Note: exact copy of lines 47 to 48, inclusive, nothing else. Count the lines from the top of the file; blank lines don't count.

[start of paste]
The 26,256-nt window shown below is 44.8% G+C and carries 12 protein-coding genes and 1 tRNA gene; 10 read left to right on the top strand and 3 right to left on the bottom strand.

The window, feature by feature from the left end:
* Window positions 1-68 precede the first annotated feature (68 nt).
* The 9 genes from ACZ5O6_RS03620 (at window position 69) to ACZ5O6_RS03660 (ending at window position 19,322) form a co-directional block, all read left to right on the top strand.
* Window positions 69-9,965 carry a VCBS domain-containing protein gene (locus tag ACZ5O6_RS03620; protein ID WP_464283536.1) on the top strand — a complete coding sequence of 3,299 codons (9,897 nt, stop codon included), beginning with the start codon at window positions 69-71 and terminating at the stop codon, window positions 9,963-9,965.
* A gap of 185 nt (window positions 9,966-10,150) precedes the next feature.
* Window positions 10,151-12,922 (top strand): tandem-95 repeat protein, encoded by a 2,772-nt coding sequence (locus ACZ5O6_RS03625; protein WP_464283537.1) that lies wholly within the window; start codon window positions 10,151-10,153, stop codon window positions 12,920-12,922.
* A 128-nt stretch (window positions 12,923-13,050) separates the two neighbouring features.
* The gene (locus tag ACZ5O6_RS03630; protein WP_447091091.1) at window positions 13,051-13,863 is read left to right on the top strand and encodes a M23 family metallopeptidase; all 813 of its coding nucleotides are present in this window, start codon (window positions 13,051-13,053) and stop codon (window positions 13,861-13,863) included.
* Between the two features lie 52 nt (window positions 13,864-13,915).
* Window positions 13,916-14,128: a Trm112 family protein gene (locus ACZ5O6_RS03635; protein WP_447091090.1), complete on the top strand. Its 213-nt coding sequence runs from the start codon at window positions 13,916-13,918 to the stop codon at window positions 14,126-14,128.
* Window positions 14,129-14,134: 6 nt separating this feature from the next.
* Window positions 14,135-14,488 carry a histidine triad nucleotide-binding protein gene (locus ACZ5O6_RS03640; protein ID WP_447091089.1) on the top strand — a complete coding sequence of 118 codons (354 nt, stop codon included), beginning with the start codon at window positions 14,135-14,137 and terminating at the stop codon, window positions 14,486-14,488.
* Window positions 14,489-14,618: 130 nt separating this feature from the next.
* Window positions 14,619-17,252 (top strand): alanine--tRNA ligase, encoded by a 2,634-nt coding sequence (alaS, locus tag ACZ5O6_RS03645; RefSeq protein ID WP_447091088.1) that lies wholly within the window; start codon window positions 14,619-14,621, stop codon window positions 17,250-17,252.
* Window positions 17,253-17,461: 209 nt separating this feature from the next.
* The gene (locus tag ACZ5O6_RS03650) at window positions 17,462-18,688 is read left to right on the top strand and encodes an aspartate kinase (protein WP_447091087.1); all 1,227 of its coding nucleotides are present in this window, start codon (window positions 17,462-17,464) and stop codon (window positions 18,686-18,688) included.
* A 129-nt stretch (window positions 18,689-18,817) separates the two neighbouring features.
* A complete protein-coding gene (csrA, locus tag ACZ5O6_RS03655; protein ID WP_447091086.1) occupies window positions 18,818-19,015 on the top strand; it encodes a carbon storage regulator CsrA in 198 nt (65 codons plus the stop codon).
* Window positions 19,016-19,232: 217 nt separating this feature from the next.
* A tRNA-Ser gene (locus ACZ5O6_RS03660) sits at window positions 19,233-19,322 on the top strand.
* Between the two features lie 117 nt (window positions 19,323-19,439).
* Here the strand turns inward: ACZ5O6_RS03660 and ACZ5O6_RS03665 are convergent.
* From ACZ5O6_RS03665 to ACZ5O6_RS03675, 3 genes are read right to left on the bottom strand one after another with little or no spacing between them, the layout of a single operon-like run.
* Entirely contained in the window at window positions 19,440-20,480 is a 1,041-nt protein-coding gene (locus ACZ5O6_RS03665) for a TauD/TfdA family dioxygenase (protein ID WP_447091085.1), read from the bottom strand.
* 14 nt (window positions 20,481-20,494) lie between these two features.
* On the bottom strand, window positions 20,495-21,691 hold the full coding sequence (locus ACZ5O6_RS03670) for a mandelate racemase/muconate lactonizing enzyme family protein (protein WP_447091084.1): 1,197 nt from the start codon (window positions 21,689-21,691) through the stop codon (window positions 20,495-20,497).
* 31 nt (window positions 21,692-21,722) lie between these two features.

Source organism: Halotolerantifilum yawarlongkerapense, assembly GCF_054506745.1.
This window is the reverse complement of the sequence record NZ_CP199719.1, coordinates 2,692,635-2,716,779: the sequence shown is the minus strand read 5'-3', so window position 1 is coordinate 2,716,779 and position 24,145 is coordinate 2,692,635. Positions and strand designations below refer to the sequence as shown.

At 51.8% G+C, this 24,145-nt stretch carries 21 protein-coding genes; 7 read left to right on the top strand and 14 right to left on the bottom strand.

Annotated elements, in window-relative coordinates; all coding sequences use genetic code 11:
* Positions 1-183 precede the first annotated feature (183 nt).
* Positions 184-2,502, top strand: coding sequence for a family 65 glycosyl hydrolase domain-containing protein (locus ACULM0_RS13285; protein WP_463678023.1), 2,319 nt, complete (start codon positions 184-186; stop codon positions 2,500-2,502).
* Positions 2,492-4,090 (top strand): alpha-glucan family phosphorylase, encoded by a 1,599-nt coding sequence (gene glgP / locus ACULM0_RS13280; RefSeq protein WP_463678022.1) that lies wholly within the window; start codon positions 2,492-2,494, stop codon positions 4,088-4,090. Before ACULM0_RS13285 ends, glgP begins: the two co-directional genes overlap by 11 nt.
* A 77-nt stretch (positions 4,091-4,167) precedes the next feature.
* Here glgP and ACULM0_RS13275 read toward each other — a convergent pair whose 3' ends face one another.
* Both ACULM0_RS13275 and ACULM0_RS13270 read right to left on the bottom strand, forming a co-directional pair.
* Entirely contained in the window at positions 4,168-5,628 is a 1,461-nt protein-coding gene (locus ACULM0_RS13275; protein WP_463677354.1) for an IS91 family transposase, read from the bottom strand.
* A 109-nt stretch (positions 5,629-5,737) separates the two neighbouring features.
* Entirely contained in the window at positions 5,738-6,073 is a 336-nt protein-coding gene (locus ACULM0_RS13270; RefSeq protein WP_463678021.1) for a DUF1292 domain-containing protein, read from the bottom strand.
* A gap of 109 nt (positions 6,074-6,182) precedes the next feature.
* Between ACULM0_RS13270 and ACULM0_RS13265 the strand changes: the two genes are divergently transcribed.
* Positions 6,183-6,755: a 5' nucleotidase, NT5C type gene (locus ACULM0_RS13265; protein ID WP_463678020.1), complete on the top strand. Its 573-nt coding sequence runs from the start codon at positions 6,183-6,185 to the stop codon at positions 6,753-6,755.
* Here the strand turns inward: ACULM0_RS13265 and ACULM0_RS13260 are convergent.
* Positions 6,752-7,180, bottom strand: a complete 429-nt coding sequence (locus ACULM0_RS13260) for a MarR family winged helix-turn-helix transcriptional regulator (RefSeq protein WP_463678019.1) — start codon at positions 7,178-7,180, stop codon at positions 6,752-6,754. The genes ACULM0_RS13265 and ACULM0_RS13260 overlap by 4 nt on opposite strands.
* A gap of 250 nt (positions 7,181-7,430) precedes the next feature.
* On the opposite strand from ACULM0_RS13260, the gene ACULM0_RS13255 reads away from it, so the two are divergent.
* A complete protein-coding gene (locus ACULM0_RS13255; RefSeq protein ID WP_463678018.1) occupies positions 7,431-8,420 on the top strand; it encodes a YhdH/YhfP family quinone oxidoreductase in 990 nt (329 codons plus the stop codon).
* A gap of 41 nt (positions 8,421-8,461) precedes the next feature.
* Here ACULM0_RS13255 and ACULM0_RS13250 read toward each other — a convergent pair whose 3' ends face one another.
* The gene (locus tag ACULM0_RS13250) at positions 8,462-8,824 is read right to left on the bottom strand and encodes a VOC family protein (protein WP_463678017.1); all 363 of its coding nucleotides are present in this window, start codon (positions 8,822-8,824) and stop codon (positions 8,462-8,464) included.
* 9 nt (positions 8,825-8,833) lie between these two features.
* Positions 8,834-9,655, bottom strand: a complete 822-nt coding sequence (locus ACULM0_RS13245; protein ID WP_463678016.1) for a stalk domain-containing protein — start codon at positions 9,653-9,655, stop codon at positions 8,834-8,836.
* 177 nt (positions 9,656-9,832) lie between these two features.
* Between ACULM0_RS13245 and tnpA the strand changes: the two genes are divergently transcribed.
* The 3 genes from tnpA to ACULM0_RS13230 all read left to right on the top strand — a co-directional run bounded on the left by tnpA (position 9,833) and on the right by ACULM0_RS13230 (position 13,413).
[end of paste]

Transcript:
* A gap of 250 nt (positions 7,181-7,430) precedes the next feature.
* On the opposite strand from ACULM0_RS13260, the gene ACULM0_RS13255 reads away from it, so the two are divergent.